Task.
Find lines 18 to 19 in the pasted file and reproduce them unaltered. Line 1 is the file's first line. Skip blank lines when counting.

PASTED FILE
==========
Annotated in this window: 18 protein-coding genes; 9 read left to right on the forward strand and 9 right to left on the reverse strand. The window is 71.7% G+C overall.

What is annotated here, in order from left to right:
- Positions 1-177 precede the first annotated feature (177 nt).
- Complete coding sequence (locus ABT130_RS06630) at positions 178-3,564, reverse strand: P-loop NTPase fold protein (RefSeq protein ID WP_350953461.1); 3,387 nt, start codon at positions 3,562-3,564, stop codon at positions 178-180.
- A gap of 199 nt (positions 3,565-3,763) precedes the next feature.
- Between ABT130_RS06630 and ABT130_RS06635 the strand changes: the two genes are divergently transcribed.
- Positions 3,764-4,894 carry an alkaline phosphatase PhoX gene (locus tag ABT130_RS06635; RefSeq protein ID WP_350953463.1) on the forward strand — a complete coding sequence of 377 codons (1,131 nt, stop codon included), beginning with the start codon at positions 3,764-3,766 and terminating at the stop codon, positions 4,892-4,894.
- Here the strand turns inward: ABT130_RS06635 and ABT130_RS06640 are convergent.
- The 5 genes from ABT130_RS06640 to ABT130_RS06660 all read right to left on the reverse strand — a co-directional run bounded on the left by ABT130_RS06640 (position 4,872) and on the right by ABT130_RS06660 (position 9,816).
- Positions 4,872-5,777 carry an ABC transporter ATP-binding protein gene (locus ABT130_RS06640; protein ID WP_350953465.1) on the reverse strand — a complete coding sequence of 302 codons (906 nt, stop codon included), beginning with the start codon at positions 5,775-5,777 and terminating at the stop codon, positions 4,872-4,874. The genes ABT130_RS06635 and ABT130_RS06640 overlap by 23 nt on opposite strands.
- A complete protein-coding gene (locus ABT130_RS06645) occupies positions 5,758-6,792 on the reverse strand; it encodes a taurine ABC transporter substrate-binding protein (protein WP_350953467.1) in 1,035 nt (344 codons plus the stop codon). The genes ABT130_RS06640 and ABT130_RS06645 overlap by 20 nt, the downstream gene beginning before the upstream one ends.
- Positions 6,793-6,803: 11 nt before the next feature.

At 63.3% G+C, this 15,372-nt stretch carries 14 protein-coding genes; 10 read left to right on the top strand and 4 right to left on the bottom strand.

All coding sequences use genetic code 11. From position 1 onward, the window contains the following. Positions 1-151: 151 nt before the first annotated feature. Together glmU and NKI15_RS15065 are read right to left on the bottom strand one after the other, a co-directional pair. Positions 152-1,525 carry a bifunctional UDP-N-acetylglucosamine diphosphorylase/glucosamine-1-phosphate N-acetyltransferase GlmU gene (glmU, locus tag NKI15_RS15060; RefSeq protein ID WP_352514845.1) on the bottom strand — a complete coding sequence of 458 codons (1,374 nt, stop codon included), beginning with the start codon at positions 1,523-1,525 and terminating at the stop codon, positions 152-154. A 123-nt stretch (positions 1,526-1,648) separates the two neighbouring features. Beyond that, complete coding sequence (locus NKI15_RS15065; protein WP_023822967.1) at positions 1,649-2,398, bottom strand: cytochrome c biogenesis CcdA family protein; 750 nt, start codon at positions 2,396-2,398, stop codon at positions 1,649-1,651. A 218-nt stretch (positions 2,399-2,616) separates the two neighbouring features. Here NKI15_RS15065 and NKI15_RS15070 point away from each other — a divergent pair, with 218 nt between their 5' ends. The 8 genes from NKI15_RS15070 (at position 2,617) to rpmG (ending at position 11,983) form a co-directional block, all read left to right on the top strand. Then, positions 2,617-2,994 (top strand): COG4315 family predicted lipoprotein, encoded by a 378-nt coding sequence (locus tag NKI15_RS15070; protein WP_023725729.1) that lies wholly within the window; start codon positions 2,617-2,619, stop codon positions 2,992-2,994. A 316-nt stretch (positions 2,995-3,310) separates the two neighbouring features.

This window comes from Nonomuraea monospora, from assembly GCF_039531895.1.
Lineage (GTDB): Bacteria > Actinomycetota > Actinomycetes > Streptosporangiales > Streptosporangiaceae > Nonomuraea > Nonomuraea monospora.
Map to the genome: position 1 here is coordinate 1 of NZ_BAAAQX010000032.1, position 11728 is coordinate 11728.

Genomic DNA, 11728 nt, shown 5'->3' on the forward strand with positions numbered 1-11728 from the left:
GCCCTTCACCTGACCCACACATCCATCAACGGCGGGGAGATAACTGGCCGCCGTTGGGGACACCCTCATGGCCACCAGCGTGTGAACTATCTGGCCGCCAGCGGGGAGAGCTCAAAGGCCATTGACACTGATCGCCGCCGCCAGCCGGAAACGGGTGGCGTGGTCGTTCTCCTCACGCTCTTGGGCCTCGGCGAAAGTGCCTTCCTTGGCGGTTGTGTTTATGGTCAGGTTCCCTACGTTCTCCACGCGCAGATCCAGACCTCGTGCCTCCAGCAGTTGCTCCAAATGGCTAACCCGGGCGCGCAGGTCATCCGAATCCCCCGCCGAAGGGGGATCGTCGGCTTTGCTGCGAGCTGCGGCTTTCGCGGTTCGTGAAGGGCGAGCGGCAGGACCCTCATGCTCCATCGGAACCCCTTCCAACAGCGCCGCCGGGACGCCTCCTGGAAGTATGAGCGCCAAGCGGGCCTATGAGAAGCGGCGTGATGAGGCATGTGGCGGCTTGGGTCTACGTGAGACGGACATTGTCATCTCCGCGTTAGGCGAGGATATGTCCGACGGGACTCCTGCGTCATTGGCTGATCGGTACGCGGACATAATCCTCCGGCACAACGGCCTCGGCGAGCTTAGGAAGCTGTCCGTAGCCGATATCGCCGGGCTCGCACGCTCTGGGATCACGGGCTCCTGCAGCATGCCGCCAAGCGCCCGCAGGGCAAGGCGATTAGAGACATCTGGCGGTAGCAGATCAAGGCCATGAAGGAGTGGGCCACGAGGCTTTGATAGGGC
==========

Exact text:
Genomic DNA, 11728 nt, shown 5'->3' on the forward strand with positions numbered 1-11728 from the left:
GCCCTTCACCTGACCCACACATCCATCAACGGCGGGGAGATAACTGGCCGCCGTTGGGGACACCCTCATGGCCACCAGCGTGTGAACTATCTGGCCGCCAGCGGGGAGAGCTCAAAGGCCATTGACACTGATCGCCGCCGCCAGCCGGAAACGGGTGGCGTGGTCGTTCTCCTCACGCTCTTGGGCCTCGGCGAAAGTGCCTTCCTTGGCGGTTGTGTTTATGGTCAGGTTCCCTACGTTCTCCACGCGCAGATCCAGACCTCGTGCCTCCAGCAGTTGCTCCAAATGGCTAACCCGGGCGCGCAGGTCATCCGAATCCCCCGCCGAAGGGGGATCGTCGGCTTTGCTGCGAGCTGCGGCTTTCGCGGTTCGTGAAGGGCGAGCGGCAGGACCCTCATGCTCCATCGGAACCCCTTCCAACAGCGCCGCCGGGACGCCTCCTGGAAGTATGAGCGCCAAGCGGGCCTATGAGAAGCGGCGTGATGAGGCATGTGGCGGCTTGGGTCTACGTGAGACGGACATTGTCATCTCCGCGTTAGGCGAGGATATGTCCGACGGGACTCCTGCGTCATTGGCTGATCGGTACGCGGACATAATCCTCCGGCACAACGGCCTCGGCGAGCTTAGGAAGCTGTCCGTAGCCGATATCGCCGGGCTCGCACGCTCTGGGATCACGGGCTCCTGCAGCATGCCGCCAAGCGCCCGCAGGGCAAGGCGATTAGAGACATCTGGCGGTAGCAGATCAAGGCCATGAAGGAGTGGGCCACGAGGCTTTGATAGGGC